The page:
“It reminded me of other roles that don’t involve engineering or tech aspects — more tech-adjacent roles,” she said, citing examples like working with investors or becoming a manager within the company. “I prefer something not too corporate. It’s too easy to get sucked up into helping other companies rather than helping other people.”

Northeastern students visit Onto Innovation in Milpitas, California, during the Experiential Entrepreneurship program. Photo by Ruby Wallau for Northeastern University

Connecting the underserved to health care

One of the job sites Athena Lebron visited was Pair Team, where she met the co-founder of the company that connects underserved communities to high-quality health care.

She also participated in a conversation with Bay Area entrepreneurs who graduated from Northeastern.

“After seeing all the opportunities Northeastern has, just from going to the school and the name, I realized there were some things I should probably be taking advantage of,” Lebron said.

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Student Jake Timblick said he’s interested in possibly becoming a clinical psychologist and had a lot of questions for the Pair Team representative about the difference between having his own practice and being an entrepreneur.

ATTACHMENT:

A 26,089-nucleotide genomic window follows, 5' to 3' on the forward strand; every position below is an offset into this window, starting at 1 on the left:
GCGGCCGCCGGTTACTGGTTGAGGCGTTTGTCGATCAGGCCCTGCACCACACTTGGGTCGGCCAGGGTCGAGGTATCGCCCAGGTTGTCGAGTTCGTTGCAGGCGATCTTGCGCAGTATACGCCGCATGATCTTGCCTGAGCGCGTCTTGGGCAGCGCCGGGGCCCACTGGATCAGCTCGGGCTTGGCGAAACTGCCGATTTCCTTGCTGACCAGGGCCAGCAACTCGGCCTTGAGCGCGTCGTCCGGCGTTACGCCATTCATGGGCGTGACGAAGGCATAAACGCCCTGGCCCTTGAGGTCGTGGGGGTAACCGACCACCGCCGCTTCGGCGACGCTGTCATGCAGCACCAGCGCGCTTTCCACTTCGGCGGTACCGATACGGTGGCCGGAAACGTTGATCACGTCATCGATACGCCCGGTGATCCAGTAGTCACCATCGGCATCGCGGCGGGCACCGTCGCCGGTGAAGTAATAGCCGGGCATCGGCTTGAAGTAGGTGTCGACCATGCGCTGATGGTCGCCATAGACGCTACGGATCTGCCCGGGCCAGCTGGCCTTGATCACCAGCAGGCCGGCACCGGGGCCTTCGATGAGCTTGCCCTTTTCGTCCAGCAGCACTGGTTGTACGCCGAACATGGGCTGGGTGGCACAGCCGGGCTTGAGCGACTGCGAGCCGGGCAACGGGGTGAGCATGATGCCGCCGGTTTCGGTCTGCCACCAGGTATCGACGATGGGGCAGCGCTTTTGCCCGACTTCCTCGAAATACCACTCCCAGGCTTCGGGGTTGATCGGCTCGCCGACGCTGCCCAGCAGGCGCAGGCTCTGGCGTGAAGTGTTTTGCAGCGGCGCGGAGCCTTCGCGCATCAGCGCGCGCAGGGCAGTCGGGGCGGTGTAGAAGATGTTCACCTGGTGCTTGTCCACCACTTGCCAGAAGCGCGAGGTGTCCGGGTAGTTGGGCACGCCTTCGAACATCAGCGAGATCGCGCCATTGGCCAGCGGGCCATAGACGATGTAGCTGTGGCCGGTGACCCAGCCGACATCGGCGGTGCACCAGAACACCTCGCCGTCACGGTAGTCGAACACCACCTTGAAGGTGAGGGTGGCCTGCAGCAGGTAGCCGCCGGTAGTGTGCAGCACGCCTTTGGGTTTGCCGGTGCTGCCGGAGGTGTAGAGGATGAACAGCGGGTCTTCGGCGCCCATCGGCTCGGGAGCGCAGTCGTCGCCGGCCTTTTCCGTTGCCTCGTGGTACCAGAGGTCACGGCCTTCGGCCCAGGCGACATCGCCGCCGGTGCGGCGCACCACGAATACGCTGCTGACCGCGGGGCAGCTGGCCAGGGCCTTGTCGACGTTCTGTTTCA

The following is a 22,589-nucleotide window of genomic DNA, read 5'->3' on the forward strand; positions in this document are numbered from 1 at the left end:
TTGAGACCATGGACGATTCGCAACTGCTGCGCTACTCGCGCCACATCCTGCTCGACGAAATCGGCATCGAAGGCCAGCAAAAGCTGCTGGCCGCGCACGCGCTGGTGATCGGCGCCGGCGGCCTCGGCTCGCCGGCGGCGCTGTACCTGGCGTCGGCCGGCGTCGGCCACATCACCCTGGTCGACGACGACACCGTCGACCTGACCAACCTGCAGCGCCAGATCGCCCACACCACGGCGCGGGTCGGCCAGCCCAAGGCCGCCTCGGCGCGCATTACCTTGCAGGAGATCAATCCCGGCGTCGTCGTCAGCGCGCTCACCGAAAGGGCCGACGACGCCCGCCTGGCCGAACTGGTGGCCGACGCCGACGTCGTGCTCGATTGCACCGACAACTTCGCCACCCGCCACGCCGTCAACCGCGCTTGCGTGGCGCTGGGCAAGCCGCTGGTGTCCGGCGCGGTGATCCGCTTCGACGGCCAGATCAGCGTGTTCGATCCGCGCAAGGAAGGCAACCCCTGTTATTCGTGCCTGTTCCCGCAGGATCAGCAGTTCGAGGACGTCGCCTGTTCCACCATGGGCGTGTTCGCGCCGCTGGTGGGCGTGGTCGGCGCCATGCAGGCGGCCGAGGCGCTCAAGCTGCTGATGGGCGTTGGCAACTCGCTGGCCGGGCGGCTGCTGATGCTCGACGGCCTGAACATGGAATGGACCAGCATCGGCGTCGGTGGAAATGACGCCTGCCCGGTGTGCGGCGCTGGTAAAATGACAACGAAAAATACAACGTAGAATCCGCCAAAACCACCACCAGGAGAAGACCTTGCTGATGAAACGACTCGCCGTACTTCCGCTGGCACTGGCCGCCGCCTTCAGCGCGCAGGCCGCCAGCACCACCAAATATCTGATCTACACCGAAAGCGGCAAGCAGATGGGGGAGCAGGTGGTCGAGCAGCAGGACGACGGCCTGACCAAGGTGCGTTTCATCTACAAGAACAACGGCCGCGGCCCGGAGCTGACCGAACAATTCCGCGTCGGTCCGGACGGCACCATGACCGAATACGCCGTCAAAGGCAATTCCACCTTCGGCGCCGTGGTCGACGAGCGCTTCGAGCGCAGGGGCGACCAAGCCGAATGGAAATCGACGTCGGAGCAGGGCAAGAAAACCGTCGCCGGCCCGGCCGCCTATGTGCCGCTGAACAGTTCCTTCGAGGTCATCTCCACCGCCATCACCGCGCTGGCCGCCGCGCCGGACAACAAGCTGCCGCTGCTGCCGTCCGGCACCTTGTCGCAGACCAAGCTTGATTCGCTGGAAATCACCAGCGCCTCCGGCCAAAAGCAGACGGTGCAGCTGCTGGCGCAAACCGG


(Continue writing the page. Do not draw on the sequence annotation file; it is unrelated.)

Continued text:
“It turns out there aren’t too many differences between entrepreneurship and opening up your own practice. It’s just the product you are selling is very different,” Timblick said.

“The other question I was asking about is networking. It’s very clear as a student you have so much access to networking,” he said, adding that he plans to email the entrepreneurs for more information.

A peek into someone else’s success story

Theresa Kubo, a first-year student from the Bay Area, enjoyed visiting Red Bay Coffee, a female-owned startup in Oakland. She not only got a free coffee but a peek into someone else’s success story.

“They care about their employees and want to make sure they pay them well, and support them to grow as a person in the workplace,” she said. “It’s extremely inspirational to see a woman of color from the Bay be able to have a startup and thrive from it.”